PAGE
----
Roger Watson, Editor-in-Chief
What happens to older people once they enter nursing and residential homes is of increasing concern, as more older people are admitted to nursing homes and spend longer times in them. Essentially, do they thrive there or not? This study from Sweden by Björk et al. (2017) titled: ‘Residents’ engagement in everyday activities and its association with thrivingin nursing homes’ and published in JAN aimed to: ‘To describe the prevalence of everyday activity engagement for older people in nursing homes and the extent to which engagement in everyday activities is associated with thriving.’
This was a large study involving over 170 nursing homes and over 4000 residents. Standard questionnaires were sent to homes for completion by staff to find out what residents did and if they were thriving. One of the questionnaires was the Thriving in Older People Assessment Scale. The results of the study show which activities were most common for residents such as physical touch and hugs from staff and talking to relatives. The extent to which residents thrived was related to things like being involved in an activity and being nicely dressed.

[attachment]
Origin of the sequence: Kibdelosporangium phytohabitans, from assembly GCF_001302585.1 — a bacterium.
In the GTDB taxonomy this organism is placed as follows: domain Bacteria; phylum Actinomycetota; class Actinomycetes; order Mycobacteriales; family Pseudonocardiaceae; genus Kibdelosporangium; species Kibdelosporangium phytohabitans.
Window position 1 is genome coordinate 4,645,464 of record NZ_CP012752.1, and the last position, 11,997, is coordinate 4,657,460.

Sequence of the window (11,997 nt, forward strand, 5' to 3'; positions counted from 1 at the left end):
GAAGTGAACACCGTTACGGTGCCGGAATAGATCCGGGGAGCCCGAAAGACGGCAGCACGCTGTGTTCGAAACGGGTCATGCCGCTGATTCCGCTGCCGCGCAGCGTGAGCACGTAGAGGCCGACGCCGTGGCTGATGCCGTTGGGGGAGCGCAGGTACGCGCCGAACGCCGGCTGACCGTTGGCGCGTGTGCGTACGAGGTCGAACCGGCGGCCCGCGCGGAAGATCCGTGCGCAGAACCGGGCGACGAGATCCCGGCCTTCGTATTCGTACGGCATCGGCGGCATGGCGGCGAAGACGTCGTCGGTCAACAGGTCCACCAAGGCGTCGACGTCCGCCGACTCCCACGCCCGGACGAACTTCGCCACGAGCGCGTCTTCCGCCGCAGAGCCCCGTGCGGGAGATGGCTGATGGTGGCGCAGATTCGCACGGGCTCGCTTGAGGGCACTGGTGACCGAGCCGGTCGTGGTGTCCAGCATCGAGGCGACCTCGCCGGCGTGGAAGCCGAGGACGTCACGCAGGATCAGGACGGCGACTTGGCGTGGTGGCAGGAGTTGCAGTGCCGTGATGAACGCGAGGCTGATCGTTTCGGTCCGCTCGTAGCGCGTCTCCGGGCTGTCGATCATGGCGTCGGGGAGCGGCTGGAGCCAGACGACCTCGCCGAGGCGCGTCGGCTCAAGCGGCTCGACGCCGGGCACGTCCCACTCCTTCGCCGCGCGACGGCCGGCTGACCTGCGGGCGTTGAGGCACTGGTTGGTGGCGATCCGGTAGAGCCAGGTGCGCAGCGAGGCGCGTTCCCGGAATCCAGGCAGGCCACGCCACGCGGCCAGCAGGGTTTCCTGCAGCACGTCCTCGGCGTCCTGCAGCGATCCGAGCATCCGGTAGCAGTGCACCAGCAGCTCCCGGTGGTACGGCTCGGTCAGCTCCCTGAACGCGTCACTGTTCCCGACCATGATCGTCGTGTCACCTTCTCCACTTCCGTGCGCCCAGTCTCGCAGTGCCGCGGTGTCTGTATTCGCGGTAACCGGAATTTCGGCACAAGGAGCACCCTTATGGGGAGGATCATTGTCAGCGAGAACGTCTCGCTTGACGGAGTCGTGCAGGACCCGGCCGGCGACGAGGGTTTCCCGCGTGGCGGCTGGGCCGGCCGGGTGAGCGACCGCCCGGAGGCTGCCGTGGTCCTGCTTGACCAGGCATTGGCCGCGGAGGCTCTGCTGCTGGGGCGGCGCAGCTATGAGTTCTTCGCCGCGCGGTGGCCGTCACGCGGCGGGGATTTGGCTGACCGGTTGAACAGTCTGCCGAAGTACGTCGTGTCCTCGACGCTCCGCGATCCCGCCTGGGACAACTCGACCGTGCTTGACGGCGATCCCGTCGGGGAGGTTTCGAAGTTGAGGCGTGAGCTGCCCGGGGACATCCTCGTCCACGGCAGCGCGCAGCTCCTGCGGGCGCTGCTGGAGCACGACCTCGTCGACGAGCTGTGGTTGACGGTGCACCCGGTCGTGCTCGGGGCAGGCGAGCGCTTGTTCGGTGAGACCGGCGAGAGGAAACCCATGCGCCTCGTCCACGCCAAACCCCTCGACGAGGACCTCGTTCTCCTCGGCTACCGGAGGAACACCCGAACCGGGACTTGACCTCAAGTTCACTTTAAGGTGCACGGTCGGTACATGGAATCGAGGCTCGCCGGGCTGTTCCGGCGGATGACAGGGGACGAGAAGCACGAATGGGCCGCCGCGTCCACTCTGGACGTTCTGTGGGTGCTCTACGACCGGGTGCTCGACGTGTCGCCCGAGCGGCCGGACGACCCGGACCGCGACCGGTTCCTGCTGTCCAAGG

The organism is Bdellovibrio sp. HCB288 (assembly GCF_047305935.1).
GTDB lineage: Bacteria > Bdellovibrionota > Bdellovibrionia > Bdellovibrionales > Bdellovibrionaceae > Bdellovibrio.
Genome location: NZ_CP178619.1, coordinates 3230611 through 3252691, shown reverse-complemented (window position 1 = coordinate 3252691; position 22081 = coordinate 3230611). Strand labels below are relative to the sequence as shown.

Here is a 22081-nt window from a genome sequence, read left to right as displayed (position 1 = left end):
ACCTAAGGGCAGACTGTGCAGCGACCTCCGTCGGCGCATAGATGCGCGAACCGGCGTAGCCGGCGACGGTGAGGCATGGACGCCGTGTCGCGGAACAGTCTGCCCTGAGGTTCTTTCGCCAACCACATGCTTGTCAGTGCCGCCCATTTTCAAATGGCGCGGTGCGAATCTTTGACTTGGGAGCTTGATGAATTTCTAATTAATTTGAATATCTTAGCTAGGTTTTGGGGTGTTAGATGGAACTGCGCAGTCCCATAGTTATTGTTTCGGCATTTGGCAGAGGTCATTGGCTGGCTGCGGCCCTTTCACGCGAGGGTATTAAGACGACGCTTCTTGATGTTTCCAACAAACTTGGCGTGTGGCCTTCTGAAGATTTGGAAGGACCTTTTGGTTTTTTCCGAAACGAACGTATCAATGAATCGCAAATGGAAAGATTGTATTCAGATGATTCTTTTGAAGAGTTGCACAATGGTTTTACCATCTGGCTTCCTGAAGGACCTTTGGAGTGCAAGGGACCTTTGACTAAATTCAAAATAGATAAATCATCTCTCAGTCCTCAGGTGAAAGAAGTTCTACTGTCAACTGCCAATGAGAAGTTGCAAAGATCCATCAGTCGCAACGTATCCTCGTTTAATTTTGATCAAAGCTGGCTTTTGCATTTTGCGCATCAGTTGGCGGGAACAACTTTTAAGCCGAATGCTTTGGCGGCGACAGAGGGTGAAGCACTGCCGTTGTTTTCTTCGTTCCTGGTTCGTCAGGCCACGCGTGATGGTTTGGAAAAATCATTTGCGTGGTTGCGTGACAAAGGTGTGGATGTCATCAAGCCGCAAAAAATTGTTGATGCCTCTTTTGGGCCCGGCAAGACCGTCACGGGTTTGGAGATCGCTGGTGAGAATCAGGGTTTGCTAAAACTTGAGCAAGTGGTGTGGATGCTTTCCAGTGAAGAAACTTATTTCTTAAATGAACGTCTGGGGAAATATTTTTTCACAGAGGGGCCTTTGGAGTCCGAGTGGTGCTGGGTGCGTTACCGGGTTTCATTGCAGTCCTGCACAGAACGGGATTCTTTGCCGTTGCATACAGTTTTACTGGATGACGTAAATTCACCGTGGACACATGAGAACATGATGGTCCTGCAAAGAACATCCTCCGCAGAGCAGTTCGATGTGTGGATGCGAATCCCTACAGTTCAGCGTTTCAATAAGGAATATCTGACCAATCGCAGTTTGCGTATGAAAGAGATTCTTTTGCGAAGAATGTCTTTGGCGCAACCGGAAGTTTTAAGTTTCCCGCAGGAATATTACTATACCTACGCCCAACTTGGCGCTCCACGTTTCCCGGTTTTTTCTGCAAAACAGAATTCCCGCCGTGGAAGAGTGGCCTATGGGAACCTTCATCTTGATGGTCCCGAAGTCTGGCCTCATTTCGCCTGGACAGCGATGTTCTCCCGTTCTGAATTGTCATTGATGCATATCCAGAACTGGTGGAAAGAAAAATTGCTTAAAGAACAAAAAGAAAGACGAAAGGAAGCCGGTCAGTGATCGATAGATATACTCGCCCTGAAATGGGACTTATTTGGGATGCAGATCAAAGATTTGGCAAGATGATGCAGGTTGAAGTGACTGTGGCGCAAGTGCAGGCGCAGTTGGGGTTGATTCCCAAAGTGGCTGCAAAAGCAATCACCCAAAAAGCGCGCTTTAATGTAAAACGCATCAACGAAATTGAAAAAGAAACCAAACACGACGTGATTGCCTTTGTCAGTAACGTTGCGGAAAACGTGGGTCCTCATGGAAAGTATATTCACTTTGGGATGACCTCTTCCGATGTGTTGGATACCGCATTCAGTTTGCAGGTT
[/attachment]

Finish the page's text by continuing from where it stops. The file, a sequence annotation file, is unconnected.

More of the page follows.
The authors concluded: ‘This study found that resident engagement in activities was significantly associated with thriving. Engagement in everyday activities can be interpreted to support resident personhood by being connected to one’s life history, significant others, activities and interest.’
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BJÖRK S., LINDKVIST M., WIMO A., JUTHBERG C., BERGLAND Å. & EDVARDSSON D. (2017) Residents’ engagement ineveryday activities and its association with thriving in nursing homes. Journal of Advanced Nursing doi: 10.1111/jan.13275